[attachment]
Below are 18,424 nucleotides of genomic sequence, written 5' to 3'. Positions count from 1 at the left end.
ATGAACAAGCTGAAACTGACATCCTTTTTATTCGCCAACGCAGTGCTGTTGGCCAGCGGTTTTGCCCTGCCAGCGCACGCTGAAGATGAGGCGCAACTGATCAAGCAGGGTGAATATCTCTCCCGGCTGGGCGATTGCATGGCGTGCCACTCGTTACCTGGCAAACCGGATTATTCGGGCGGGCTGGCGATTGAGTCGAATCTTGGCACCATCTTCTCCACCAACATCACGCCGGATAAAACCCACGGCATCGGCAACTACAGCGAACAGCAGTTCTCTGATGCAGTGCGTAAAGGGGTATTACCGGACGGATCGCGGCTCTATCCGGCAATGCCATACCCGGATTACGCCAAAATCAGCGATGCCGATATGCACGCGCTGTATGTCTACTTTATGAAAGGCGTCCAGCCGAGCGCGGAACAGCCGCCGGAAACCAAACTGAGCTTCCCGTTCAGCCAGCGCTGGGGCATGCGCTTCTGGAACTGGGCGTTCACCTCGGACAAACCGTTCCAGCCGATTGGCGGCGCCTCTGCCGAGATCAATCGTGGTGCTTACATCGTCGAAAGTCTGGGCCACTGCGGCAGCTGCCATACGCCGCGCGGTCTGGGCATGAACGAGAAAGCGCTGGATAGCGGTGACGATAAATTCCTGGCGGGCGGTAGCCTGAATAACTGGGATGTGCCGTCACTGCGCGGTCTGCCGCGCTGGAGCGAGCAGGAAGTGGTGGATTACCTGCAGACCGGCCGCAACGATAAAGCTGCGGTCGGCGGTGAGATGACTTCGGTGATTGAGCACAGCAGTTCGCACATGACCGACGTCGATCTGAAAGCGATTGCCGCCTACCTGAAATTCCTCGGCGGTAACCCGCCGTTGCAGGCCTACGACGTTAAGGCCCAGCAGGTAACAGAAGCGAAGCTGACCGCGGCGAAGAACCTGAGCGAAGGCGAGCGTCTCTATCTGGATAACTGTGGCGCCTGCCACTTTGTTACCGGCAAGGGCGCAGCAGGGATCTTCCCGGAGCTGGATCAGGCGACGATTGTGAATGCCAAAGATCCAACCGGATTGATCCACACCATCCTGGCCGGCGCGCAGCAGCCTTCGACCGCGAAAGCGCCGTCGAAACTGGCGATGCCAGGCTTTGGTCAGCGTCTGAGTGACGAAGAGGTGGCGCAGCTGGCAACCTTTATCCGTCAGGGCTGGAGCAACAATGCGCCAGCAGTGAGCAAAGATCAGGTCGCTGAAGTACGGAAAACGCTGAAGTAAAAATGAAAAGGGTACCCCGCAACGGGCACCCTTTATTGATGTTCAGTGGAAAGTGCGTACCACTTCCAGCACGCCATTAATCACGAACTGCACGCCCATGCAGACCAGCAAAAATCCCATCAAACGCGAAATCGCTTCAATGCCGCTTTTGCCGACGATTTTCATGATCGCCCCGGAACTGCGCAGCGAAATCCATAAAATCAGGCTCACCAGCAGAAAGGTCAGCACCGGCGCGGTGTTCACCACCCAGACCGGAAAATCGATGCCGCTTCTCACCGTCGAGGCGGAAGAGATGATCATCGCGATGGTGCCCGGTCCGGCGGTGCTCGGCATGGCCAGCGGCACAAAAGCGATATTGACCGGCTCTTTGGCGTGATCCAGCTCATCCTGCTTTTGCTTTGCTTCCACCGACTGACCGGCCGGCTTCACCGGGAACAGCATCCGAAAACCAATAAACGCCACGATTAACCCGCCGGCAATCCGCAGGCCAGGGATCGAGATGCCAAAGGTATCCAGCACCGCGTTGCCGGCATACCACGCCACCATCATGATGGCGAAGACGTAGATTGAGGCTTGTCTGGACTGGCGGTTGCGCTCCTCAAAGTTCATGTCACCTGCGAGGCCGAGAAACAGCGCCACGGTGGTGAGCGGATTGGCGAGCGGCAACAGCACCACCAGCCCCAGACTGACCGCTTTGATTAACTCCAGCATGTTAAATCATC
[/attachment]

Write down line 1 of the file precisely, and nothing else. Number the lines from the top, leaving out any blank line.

Below are 18,424 nucleotides of genomic sequence, written 5' to 3'. Positions count from 1 at the left end.